Function Pseudocode

Loop over a cursor selecting the records in order 
    If the department changes or first record then
        If the department changes then
            Pipe the row out
        End if
        Reset variables to current record values
    Else
        Append the current employee name to the name list
    End if
End loop
If the last department is not null then
    Pipe the row out using saved values
End if

SQL
Just select the fields named in the record from the function wrapped in the TABLE keyword, and join employees to get the manager name.

Query Diagram

Function Definition (within package)

FUNCTION Dep_Emps RETURN dep_emps_list_type PIPELINED IS

  l_emp_names	        VARCHAR2(4000);
  old_manager_id        PLS_INTEGER;
  old_department_id     PLS_INTEGER;

BEGIN

  FOR r_val IN (SELECT e.department_id, d.manager_id, e.last_name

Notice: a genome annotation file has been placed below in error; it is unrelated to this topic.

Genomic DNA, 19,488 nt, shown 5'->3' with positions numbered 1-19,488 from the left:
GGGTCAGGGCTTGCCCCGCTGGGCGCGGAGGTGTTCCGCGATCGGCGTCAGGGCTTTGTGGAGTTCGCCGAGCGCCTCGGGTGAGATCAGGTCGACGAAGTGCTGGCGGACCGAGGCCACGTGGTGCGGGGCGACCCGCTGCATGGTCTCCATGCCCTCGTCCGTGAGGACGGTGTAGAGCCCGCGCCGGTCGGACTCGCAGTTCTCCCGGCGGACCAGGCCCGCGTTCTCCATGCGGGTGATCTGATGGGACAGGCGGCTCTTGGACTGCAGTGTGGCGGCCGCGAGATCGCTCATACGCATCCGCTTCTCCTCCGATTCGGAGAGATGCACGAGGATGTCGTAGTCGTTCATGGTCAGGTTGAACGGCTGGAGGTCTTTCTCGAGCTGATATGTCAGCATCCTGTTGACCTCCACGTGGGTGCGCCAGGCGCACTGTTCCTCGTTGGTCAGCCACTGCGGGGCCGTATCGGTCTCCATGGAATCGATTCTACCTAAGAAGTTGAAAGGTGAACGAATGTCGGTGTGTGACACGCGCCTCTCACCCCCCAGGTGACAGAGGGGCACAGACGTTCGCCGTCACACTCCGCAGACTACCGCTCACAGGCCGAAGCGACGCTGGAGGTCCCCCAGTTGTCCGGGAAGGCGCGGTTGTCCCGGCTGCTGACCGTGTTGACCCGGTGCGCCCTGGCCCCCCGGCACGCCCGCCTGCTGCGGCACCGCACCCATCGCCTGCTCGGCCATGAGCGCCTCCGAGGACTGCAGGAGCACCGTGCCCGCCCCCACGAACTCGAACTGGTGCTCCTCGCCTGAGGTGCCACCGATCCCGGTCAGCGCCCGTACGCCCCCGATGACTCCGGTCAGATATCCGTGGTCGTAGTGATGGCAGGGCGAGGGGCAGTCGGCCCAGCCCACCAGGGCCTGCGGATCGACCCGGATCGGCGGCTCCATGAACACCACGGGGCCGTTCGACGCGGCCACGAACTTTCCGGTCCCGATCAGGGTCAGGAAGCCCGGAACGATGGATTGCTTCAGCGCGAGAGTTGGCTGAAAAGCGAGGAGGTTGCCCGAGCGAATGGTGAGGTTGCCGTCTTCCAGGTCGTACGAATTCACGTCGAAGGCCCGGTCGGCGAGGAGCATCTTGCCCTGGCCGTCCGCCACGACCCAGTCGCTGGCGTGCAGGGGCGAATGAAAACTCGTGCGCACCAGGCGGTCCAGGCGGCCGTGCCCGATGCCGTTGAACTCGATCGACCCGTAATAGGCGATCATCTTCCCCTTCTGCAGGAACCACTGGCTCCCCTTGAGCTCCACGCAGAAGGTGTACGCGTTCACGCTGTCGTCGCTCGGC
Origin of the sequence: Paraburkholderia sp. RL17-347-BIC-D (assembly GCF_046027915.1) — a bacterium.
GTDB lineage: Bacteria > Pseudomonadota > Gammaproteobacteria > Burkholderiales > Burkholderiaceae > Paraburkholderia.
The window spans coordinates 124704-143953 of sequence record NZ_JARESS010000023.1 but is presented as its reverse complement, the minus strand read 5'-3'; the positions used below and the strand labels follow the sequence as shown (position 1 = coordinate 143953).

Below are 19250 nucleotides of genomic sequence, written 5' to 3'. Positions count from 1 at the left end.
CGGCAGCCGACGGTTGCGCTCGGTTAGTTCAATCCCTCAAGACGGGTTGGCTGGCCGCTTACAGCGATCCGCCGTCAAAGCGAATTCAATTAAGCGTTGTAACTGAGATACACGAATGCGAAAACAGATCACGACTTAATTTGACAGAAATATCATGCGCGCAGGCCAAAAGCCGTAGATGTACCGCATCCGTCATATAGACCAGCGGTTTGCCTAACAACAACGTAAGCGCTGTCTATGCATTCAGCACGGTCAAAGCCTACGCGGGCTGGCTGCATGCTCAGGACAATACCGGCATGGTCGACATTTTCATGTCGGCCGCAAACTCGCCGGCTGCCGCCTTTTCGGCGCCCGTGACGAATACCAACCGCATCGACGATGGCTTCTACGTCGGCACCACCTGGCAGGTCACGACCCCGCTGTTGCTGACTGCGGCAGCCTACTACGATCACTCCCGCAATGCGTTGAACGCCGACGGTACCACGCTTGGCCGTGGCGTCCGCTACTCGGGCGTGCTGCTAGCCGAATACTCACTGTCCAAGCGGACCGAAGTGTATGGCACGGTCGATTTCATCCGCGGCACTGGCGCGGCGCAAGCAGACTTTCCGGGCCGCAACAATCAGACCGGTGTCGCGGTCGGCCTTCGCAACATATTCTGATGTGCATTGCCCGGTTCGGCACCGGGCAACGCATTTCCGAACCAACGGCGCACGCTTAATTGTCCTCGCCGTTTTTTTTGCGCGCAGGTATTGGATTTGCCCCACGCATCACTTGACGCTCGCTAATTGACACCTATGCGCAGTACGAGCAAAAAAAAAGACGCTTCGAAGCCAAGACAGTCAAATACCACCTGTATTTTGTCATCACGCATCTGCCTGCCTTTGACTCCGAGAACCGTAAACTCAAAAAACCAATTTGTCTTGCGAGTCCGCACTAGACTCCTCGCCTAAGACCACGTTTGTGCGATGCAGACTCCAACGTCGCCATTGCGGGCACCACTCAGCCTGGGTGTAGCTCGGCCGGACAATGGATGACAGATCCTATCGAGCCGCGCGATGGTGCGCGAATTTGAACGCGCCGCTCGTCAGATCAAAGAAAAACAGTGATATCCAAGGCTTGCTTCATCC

FROM employees_t e
                  JOIN departments_t d
                    ON d.department_id = e.department_id
                 ORDER BY e.department_id, e.last_name) LOOP

    IF r_val.department_id != old_department_id OR old_department_id IS NULL THEN

      IF r_val.department_id != old_department_id THEN

        PIPE ROW (dep_emps_type (r_val.department_id, r_val.manager_id, l_emp_names));

      END IF;
      old_department_id := r_val.department_id;
      old_manager_id := r_val.manager_id;
      l_emp_names := r_val.last_name;

    ELSE

      l_emp_names := l_emp_names || ',' || r_val.last_name;

    END IF;

  END LOOP;

  IF old_department_id IS NOT NULL THEN
    PIPE ROW (dep_emps_type (old_department_id, old_manager_id, l_emp_names));
  END IF;

END Dep_Emps;

SQL

SELECT d.department_id,
       e.last_name manager,
       d.emp_names
  FROM TABLE (Stragg.Dep_Emps) d
  JOIN employees_t e
    ON e.employee_id = d.manager_id